LAS VEGAS—Physicians’ most significant challenges include processing information and bringing those data to the point of care, Nick van Terheyden, MD, CMIO, Nuance Communications, said during a Feb. 22 session at the annual meeting of the Healthcare Information and Management Systems Society (HIMSS). van Terheyden outlined how IBM Watson’s Deep Question and Answer (DeepQA) technology might assist with the process and improve healthcare delivery.
van Terheyden launched into the session by identifying a few key drivers in healthcare. He noted:
- Physicians are challenged by an overwhelming amount of information. The amount of information published in studies and journals has created a gap between physicians’ knowledge processing capacity and their knowledge processing requirements. The trend is expected to continue; 1.8 zetabytes of data, primarily unstructured, are created annually and information doubles every five years.
- Sixty to 80 percent of lifestyle diseases, such as diabetes, cancer and cardiac events, are preventable. Early identification and lifestyle modifications are key. van Terheyden noted that heart disease is first identifiable in toddlers.
- The lag between research evidence and clinical practice has reached 17 years.
- About 5 percent of autopsies reveal lethal diagnostic errors missed by physicians.
A final trend, van Terheyden said, is the move toward care teams rather than individual providers. A patient may have dozens or even hundreds of providers involved in diagnosis and treatment.
Although it is highly unlikely that the human brain can keep up with the estimated 80 hours of weekly reading required to stay on top of medical research, Watson technology can sift through 200 million pages in three seconds.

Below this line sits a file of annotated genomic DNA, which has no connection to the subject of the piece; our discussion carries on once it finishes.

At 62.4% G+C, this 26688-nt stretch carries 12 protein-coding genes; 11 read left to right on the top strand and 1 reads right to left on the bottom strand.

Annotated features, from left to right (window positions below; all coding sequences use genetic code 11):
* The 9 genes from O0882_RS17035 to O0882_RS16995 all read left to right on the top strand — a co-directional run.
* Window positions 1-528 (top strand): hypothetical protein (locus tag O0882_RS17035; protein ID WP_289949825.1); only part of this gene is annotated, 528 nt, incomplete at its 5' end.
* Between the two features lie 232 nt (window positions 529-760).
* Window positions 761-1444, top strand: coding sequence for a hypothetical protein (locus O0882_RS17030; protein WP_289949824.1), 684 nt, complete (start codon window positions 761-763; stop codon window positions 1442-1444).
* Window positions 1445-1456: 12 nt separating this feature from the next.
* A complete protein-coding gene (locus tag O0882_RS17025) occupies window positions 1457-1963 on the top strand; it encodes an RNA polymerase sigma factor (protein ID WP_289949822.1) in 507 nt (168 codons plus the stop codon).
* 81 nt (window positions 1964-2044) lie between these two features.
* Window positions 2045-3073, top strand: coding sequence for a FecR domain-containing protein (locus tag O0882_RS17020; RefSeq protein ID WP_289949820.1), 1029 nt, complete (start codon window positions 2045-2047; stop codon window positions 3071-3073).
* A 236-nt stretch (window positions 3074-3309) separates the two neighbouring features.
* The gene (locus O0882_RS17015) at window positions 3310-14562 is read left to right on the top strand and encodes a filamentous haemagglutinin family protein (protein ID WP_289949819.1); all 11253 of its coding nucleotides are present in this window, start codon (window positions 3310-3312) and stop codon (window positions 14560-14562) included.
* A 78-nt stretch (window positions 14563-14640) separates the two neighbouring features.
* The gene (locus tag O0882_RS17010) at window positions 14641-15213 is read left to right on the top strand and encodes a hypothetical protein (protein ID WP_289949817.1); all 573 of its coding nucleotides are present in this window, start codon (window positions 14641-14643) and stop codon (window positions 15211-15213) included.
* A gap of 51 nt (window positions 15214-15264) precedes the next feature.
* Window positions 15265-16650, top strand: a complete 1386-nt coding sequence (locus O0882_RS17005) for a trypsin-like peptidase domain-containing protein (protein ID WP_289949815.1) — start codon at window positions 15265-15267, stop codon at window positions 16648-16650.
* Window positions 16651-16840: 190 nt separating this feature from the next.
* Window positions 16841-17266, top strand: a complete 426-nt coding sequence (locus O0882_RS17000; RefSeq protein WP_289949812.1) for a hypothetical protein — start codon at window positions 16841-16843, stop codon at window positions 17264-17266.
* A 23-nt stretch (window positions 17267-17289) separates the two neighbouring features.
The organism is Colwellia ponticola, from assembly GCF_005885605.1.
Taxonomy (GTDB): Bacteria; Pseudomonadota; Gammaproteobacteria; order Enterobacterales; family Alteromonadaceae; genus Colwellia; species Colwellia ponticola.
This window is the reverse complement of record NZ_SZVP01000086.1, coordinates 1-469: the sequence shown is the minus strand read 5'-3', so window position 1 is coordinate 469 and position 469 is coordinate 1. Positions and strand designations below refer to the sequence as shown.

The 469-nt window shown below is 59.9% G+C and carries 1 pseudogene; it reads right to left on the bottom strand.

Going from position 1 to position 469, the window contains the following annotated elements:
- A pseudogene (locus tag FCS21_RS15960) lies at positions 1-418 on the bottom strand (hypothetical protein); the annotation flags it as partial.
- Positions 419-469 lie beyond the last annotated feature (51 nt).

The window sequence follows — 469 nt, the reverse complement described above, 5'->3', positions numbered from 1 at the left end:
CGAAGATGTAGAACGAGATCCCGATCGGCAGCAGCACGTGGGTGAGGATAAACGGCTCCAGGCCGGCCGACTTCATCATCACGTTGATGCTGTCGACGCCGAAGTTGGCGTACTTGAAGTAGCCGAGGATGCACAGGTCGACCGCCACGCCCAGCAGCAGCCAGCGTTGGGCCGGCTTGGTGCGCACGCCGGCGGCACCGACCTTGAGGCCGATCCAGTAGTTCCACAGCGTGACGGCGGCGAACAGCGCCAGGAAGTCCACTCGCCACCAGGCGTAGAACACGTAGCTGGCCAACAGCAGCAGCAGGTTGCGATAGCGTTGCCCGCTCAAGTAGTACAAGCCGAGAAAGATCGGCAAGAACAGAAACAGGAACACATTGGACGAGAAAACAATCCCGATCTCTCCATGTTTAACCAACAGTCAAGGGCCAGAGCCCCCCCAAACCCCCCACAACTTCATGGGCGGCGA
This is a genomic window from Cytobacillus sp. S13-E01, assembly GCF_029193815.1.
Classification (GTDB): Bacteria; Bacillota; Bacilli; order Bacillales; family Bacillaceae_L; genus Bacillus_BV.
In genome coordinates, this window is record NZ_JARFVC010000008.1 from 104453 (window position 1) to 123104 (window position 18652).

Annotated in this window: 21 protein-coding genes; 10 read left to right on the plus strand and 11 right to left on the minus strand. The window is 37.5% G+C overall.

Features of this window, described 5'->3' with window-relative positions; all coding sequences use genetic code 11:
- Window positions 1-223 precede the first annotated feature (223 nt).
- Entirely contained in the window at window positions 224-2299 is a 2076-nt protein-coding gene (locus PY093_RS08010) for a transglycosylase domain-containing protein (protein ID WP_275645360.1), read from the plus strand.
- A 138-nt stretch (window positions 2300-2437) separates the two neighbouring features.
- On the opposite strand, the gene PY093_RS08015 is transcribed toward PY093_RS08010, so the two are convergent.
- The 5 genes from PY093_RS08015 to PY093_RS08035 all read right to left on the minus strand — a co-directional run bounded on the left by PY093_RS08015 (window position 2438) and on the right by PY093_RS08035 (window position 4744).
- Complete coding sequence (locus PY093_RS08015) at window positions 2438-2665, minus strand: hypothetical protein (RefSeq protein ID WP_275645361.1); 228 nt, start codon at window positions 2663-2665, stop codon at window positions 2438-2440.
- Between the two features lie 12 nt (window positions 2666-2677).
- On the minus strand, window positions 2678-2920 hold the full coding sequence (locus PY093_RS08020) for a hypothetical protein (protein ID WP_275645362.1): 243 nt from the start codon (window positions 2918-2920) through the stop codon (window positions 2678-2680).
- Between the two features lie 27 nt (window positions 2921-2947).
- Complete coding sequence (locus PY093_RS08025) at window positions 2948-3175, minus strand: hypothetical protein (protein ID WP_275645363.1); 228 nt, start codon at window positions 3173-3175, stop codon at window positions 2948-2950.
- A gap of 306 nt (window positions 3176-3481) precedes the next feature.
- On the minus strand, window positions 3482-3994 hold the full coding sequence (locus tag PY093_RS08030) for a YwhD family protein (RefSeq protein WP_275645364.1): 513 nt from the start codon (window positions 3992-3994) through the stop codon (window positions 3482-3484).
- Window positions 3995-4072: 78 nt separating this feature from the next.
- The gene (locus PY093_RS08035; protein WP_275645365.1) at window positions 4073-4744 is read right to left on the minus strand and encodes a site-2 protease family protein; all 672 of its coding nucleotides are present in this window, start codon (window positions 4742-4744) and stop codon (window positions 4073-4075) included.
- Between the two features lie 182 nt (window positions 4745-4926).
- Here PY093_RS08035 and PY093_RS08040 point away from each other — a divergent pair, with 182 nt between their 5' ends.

Following Watson's Jeopardy debut, IBM is partnering with a handful of providers to determine how to link that processing capability with physicians at the point of care.
“Watson DeepQA provides a series of technologies to process unstructured data and interpret them to create a framework of knowledge at the point of care,” van Terheyden said.
The Watson development team continues to refine the technology to meet the needs of healthcare providers and expects to offer a service that analyzes multiple concurrent data, ranging from patient symptoms to clinical research.
One of the major challenges is how to incorporate Watson intelligently into clinical workflow. Watson needs to be able to pull information from the EMR without asking or disrupting the physician, and use that information to provide additional useful information, such as prompting questions to rule out unusual diagnoses.
Essentially, Watson may be refined into a series of guidelines and prompts. The long-term goal, said van Terheyden, is to create a state-of-the-art system that provides contextually relevant information and evidence-based medicine and presents it in a meaningful way to clinicians at the point of care.
It is an ambitious goal with multiple challenges, which include the ambiguity of human language and the complexities of interacting with existing silos of data.
While Watson may be needed stat, a more gradual process is likely, partially because the most significant challenge confronting Watson may be determining the optimal way to structure the interactions between technology and humans. That is, Watson should not interfere with the relation between the physician and patient.
For more about Watson, please read " Q &A: 'Doc' Watson Reports for Duty" in Health Imaging .